By John Ensor •
Updated: 04 Sep 2023 • 15:03
The Old Bailey, London.
Up until recently, criminals could choose not to attend their sentencing in court, as witnessed in the horrific case of Lucy Letby earlier this month. However, new legislation aims to ensure that offenders can no longer dodge their day in court.
Announced today, Wednesday 30 August, by the UK government, the new law will empower judges to mandate that offenders be present at their own sentencing hearings, instead of cowardly opting out.
Judges will now have the legal authority to require criminals to attend their sentencing. The law will explicitly state that force can be used to ensure compliance.
Should an offender continue to defy a judge’s order to attend, they could face an additional two years in prison. This penalty will be applicable in cases where the maximum sentence is life imprisonment, such as severe sexual or violent offences including murder, rape, and grievous bodily harm with intent.
The legislative change will enable victims to directly confront the perpetrators of crimes against them. Victims will be able to read their impact statements while looking the offender in the eye, rather than speaking to an empty dock.
Prime Minister Rishi Sunak said: ‘It is unacceptable that some of the country’s most horrendous criminals have refused to face their victims in court. They cannot and should not be allowed to take the coward’s way out. That’s why we are giving judges the power to order vile offenders to attend their sentencing hearings, with those who refuse facing being forced into the dock or spending longer behind bars.’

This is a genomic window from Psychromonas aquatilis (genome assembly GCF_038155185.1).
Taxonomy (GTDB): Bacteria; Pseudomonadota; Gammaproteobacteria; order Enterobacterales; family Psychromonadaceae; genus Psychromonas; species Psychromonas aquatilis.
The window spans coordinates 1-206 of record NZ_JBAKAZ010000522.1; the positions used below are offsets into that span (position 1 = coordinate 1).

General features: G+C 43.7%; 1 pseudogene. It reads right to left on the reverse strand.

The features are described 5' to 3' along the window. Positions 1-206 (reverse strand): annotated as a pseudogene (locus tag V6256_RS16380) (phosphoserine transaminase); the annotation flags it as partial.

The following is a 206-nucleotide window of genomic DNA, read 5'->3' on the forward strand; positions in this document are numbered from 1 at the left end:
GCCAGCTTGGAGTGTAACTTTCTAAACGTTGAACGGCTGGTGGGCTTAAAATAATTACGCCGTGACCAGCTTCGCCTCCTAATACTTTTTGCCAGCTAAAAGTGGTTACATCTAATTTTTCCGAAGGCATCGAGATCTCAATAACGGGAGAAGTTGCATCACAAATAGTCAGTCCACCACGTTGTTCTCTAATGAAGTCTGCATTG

Lord Chancellor and Secretary of State for Justice, Alex Chalk KC, said: ‘Every time a cowardly criminal hides from justice by refusing to appear in the dock for their sentencing it is another insult to their victims and their families. Our reforms will give judges the power to order offenders to come to court to hear the impact of their crimes directly from victims, so that they begin their sentences with society’s condemnation ringing in their ears.’
The push for this legislative change has been driven by campaigners like Farah Naz and Cheryl Korbel, who were denied the chance to see justice served for their loved ones.
Judges will have the flexibility to exercise these new powers judiciously. They may choose not to enforce attendance if it is anticipated that the offender’s presence would cause significant emotional distress to victims and their families.
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Originally from Doncaster, Yorkshire, John now lives in Galicia, Northern Spain with his wife Nina.
He is passionate about news, music, cycling and animals.
There is a danger that this will give back the power to the offender, who can then disrupt proceedings, shout, swear, do all sorts of unacceptable things, and abuse the witnesses until he is forcibly taken back his cell.
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